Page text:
Polyporus ciliatus (Fringed Polypore)
Europe, North America and Asia
Cap 2-12 cm diameter, stem 2-4 cm tall * 0.2-0.7 cm thick
This site contains no information about the edibility or toxicity of mushrooms.
Polyporus ciliatus, also known as Fringed Polypore, is a polypore that grows on fallen branches of deciduous trees annually in spring and early summer.

Cap upper surface greyish brown or yellowish-brown, convex at first, flattening with a depressed (umbilicate) centre. Particularly towards the margin, the cap surface is usually covered in tiny bristly hairs. The flesh is white and leathery. Stem variable in colour, often pale yellowish brown or tawny-buff, more or less equal, typically curved and sometimes thickened at the base. Pores whitish cream to buff, circular, elongating with age. Spore print white.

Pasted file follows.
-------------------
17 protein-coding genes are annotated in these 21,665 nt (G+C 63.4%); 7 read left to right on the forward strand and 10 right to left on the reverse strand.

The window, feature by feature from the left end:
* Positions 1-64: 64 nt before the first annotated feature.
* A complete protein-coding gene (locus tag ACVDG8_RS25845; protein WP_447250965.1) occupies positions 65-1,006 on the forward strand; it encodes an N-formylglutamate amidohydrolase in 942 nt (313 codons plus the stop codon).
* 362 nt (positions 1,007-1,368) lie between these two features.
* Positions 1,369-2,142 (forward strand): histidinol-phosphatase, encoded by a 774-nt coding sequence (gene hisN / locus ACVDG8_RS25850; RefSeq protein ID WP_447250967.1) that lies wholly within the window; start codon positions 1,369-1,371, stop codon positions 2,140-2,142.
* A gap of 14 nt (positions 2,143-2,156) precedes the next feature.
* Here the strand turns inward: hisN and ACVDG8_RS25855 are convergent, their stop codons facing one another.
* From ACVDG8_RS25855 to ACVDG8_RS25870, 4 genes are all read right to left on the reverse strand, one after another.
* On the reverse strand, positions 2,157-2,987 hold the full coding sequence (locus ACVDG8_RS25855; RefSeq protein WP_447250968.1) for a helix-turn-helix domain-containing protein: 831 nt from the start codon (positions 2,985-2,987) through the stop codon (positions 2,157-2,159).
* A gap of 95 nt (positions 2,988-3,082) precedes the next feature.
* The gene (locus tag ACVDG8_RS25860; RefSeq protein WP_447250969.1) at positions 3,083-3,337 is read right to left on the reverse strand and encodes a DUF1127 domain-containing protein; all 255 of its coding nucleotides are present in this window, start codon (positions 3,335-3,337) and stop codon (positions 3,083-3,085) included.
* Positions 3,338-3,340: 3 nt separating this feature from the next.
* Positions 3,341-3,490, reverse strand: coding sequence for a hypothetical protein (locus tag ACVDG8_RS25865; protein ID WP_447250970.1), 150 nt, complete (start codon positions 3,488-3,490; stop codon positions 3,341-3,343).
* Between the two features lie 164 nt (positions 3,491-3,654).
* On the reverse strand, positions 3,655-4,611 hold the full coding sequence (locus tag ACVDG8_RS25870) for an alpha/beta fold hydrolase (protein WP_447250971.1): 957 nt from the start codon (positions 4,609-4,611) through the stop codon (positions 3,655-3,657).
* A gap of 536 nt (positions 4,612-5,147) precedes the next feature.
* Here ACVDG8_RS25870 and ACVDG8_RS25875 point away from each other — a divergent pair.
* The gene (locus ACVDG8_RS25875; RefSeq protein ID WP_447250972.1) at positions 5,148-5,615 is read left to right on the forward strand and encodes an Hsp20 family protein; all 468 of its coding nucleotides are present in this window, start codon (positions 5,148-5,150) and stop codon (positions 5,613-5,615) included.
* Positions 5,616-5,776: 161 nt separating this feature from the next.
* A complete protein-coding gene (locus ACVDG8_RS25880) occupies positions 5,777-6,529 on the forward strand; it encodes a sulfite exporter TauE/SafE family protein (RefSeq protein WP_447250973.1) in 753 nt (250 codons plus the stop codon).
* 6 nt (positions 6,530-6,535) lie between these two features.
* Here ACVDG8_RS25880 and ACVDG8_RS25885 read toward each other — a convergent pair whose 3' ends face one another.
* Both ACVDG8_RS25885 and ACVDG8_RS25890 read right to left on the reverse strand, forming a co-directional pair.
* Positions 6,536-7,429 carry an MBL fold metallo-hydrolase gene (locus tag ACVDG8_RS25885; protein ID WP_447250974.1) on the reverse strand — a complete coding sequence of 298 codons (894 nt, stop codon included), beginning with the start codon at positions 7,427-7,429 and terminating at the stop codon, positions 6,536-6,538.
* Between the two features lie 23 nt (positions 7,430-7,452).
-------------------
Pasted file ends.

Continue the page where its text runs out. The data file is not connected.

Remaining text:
Microscopic Features: The spores are subcylindrical, often slightly allantoid, smooth, measuring 5-6 x 1.5-2.5┬Ám, and are inamyloid.

Polyporus ciliatus on the www.first-nature.com web site.

Many mushrooms are poisonous and some are lethally poisonous. It can be very difficult to distinguish between an edible and a poisonous mushroom. Because of that, we strongly advise against consuming wild mushrooms, and this site does not contain any information about the edibility or toxicity of mushrooms.

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